[an error occurred while processing this directive]
BBC News
watch One-Minute World News
Last Updated: Friday, 30 June 2006, 15:28 GMT 16:28 UK
$10m reward to find Iraq killers
Russian hostage in an internet video
The Russians were seized on 3 June
Russia is offering a $10m (5.4m) reward for information leading to the capture of the militants who killed four Russian diplomats in Iraq.

A group linked to al-Qaeda released a video on Monday showing two of the captives being killed.

Russian President Vladimir Putin has ordered special services to "find and destroy" the killers of the hostages, who were abducted in early June.

The reward offer has been widely publicised on Arab television channels.

'Time and effort'

"In return for information leading to a result, Russia's National Anti-terrorist Committee will pay a reward of $10m," said Nikolai Patrushev, head of Russia's security service, in televised comments.

$25m - Offered by US for information on Osama Bin Laden (at large)
$25m - Offered by US for information on militant leader in Iraq Abu Musab al-Zarqawi (now dead)
$25m - Offered by US for information on Saddam Hussein (now on trial)
10m - Offered by Russia for information on Chechen militant Shamil Basayev (at large)
$5m - Offered by US for information on former Bosnian Serb leaders Ratko Mladic and Radovan Karadzic (at large)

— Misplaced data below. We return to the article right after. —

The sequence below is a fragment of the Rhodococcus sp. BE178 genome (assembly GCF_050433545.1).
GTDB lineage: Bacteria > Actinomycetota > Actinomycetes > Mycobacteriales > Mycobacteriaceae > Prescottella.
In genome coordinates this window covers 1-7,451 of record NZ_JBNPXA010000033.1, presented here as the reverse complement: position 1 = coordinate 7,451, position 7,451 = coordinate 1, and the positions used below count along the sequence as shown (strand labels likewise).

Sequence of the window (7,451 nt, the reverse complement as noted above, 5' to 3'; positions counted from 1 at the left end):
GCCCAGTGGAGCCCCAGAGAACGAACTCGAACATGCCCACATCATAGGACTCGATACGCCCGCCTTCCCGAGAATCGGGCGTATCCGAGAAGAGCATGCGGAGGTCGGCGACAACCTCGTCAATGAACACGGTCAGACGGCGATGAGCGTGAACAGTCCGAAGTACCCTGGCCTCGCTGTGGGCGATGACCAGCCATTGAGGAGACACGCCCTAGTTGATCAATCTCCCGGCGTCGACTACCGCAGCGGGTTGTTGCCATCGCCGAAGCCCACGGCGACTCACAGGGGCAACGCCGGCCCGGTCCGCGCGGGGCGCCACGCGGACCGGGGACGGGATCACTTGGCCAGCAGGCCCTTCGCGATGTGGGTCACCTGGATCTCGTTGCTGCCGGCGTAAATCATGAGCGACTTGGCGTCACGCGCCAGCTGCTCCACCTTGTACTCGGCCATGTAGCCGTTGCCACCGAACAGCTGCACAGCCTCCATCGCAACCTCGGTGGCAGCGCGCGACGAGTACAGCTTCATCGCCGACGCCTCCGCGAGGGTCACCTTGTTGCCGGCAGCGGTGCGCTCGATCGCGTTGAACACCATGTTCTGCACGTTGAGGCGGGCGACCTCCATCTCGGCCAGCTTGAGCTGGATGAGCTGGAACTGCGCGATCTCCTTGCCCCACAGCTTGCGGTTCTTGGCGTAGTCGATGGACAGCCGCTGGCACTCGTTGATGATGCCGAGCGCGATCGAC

He promised earlier this week to carry out Mr Putin's order "however much time and effort it requires", Russia's Interfax news agency reported.

A Russian official said the country had received offers of help on the issue from "many overseas partners".

The Russian embassy employees were abducted when gunmen attacked their vehicle in the west Baghdad neighbourhood of Mansur on 3 June.

A fifth Russian citizen was killed during the kidnapping.

The video posted on the internet on Monday by the militant group, the Mujahideen Shura Council, showed one of the captives being beheaded and another being shot. The body of a third man was also shown.

Russia confirmed all the deaths the following day.

The BBC is not responsible for the content of external internet sites

Has China's housing bubble burst?
How the world's oldest clove tree defied an empire
Why Royal Ballet principal Sergei Polunin quit


Americas Africa Europe Middle East South Asia Asia Pacific